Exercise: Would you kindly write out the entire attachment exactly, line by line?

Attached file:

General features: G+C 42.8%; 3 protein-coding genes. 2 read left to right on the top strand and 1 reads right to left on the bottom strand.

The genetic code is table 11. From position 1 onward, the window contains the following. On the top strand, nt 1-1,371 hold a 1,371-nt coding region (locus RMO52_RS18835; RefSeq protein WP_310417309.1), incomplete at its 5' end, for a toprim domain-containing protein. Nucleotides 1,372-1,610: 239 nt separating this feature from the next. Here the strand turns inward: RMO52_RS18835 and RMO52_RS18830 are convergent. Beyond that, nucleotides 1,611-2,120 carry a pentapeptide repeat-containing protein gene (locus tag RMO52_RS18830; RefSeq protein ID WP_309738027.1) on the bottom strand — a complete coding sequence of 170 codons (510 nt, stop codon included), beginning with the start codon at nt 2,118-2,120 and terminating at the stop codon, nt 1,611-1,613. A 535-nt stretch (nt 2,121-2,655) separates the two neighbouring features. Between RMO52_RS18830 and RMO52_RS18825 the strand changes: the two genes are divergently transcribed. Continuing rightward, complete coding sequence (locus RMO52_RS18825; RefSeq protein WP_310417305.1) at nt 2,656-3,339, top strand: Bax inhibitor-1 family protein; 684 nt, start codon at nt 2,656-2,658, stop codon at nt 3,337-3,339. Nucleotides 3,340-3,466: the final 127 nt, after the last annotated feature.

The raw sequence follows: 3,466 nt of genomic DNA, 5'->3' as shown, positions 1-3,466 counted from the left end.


General features: G+C 42.8%; 3 protein-coding genes. 2 read left to right on the top strand and 1 reads right to left on the bottom strand.

The genetic code is table 11. From position 1 onward, the window contains the following. On the top strand, nt 1-1,371 hold a 1,371-nt coding region (locus RMO52_RS18835; RefSeq protein WP_310417309.1), incomplete at its 5' end, for a toprim domain-containing protein. Nucleotides 1,372-1,610: 239 nt separating this feature from the next. Here the strand turns inward: RMO52_RS18835 and RMO52_RS18830 are convergent. Beyond that, nucleotides 1,611-2,120 carry a pentapeptide repeat-containing protein gene (locus tag RMO52_RS18830; RefSeq protein ID WP_309738027.1) on the bottom strand — a complete coding sequence of 170 codons (510 nt, stop codon included), beginning with the start codon at nt 2,118-2,120 and terminating at the stop codon, nt 1,611-1,613. A 535-nt stretch (nt 2,121-2,655) separates the two neighbouring features. Between RMO52_RS18830 and RMO52_RS18825 the strand changes: the two genes are divergently transcribed. Continuing rightward, complete coding sequence (locus RMO52_RS18825; RefSeq protein WP_310417305.1) at nt 2,656-3,339, top strand: Bax inhibitor-1 family protein; 684 nt, start codon at nt 2,656-2,658, stop codon at nt 3,337-3,339. Nucleotides 3,340-3,466: the final 127 nt, after the last annotated feature.

The raw sequence follows: 3,466 nt of genomic DNA, 5'->3' as shown, positions 1-3,466 counted from the left end.